Overall, there were parts of this book that I liked a lot and others that, although I didn’t dislike, I just didn’t really get. I would have loved for the story to have picked up quicker and for aspects of the novel to have been a bit clearer, specifically the magic system and the characters’ pasts and goals. Although I didn’t love this book, I think that I will read the second instalment of this duology when it is released just to see where the characters end up and where the story goes.

Book Reviews, YA Contemporary, Young Adult

Everything, Everything – Nicola Yoon Review

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Taken from: @inkdropsbooks (Instagram)

Rating: ★★★★

This book caught my eye because, well, because I’m pretty sure you can’t be into YA at the moment without having caught wind of Nicola Yoon’s novels. Both of them have been huge hits, and this novel Everything, Everything has even been made into a movie starring Amandla Sandberg. I just had to read this book and see what the fuss was about, and I get it. I really do. I read this book in less than a day, and if I hadn’t had things to do, I would have read it in one sitting. Madeline is captivating, and the story, and Nicola Yoon’s writing, swallowed me whole.

Madeline is 18 years old, but she spends every day cooped up in her completely clean, safe, cocoon of a house. Why? She has a condition called SCID, which means that she is effectively allergic to the world. One step outside, and something could trigger all sorts of horrible reactions. The world is literally out to kill her. Madeline is content with her life, which consists solely of her mother, her nurse Carla, her Skype tutors, and her books – that is, until a family move in next door. Olly is energetic, running up walls and jumping onto the roof; he is kind, protecting his mother from his abusive father; he is funny, communicating with Madeline by mimed conversations through the window and then through online messages. However, the more Madeline gets to interact with the outside world, the more she wants to be in it, and she has to decide whether life is better lived safely, or fully.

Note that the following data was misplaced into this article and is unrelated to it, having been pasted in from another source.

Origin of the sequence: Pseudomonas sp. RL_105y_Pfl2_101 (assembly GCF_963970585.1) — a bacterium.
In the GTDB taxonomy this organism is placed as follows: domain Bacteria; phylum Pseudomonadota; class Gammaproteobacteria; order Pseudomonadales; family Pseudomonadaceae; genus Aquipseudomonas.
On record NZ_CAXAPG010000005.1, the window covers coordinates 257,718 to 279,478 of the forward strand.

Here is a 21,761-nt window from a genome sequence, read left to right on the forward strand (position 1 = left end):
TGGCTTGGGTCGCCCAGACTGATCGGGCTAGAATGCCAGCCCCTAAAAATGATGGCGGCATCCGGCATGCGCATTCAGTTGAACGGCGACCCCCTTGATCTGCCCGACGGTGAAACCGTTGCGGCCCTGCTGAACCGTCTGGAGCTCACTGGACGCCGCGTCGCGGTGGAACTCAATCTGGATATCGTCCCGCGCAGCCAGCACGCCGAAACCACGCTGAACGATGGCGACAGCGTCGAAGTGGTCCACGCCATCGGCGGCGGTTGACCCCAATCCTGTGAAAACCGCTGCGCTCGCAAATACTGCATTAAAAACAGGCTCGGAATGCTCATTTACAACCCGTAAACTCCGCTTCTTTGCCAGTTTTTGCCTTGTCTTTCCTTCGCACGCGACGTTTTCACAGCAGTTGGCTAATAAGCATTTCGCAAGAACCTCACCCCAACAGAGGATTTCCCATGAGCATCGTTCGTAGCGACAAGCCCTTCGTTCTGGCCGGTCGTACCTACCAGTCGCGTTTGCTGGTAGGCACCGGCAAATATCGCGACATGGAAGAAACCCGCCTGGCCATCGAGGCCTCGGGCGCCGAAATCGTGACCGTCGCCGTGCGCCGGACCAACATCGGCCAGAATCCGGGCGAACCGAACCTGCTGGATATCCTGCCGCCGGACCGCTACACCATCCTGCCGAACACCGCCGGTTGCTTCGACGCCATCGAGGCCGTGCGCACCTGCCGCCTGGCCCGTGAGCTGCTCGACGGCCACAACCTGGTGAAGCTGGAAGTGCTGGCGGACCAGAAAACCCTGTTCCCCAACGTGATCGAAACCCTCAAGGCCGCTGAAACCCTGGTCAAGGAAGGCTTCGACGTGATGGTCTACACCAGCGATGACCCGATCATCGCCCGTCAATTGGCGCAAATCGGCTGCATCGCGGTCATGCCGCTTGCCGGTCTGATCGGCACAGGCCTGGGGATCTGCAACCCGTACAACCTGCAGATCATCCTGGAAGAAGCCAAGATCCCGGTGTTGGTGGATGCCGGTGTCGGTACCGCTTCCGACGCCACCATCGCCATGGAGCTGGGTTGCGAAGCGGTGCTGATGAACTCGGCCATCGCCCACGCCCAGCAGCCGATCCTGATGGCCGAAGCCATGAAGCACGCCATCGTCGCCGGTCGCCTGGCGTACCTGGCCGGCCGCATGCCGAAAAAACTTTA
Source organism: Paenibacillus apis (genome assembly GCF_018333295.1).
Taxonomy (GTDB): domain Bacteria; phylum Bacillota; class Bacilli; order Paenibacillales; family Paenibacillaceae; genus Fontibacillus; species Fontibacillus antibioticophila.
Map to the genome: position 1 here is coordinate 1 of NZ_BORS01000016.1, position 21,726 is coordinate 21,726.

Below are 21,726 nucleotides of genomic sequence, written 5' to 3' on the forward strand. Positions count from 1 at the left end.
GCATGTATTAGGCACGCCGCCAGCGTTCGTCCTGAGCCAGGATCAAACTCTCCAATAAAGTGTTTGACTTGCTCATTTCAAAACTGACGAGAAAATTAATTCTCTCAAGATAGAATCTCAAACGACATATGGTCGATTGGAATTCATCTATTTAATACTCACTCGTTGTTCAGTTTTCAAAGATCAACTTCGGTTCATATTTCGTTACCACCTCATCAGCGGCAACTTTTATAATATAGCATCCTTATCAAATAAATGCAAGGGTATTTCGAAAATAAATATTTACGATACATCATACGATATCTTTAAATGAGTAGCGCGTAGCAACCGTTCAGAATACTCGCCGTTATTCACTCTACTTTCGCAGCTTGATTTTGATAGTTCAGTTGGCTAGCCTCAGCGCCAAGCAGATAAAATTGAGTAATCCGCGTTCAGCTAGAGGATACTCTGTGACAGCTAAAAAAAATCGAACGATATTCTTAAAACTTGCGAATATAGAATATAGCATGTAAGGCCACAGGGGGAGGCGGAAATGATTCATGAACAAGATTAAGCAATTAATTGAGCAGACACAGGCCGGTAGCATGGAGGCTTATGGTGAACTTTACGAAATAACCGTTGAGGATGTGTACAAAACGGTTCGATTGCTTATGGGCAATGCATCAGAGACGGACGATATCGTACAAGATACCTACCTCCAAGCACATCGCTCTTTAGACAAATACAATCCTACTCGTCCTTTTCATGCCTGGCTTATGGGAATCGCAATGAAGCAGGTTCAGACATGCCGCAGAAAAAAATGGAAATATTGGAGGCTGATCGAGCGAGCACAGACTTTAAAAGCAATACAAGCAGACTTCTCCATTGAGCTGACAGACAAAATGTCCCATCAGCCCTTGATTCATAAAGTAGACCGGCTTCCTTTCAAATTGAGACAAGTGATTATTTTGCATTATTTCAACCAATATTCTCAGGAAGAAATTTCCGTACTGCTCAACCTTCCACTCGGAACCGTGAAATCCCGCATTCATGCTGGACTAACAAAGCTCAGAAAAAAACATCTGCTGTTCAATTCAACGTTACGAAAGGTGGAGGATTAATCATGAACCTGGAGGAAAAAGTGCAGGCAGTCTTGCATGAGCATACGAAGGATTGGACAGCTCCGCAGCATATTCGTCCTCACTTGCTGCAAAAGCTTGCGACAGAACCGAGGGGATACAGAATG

Madeline is such a wonderful main character and her voice is so strong that you feel like you know her. I love the way that Nicola Yoon has various different types of chapter in the book, so that you get a sense for different sides of Madeline. Some of the chapters were simple retellings of what is happening, while others were computer screenshots, or  diagrams, maps or IM conversations. These broke up the structure of the novel in a really fun way, because events that were perhaps more ordinary, like Madeline buying an entirely new wardrobe, could be put across to the reader quickly with a drawing. Others really got across the emotion that Madeline is feeling, whether it is the dream that is described in writing in the form of a spiral, or a map of her broken heart. They also bring you closer to Madeline in that you feel like you are reading her personal journal, seeing the doodles that she makes for her eyes only.

I also really enjoyed the relationship between Madeline and Olly. I loved the contrast between Olly and Madeline, and the fact that he in a way, symbolises everything that Madeline is missing outside. He wears all black to her all white, and while she is trapped inside her house, he is running around and practicing parkour. At the same time, he didn’t feel like a YA love interest cliche. He wasn’t a bad boy, he wasn’t cruel, he wasn’t a John Green quirky nerd. He felt as real as she did, and I never found myself wondering what was so special about Olly. He was genuinely nice. I also liked that although both of the characters come from very different family backgrounds, they both have to face the same challenge of finding a way to be free of their family’s control, and the idea that love can trap you as well as free you. This might seem a little vague, but I promise you, if you read this book you will see what I mean. This novel doesn’t portray love as being simple, and for such a short book, I think Nicola Yoon really explores the nature of love in all its forms really well, from Madeline’s controlling mother, acting out of love and trying to protect her daughter, to Olly’s mother who can’t find it in her to take herself out of a dangerous situation.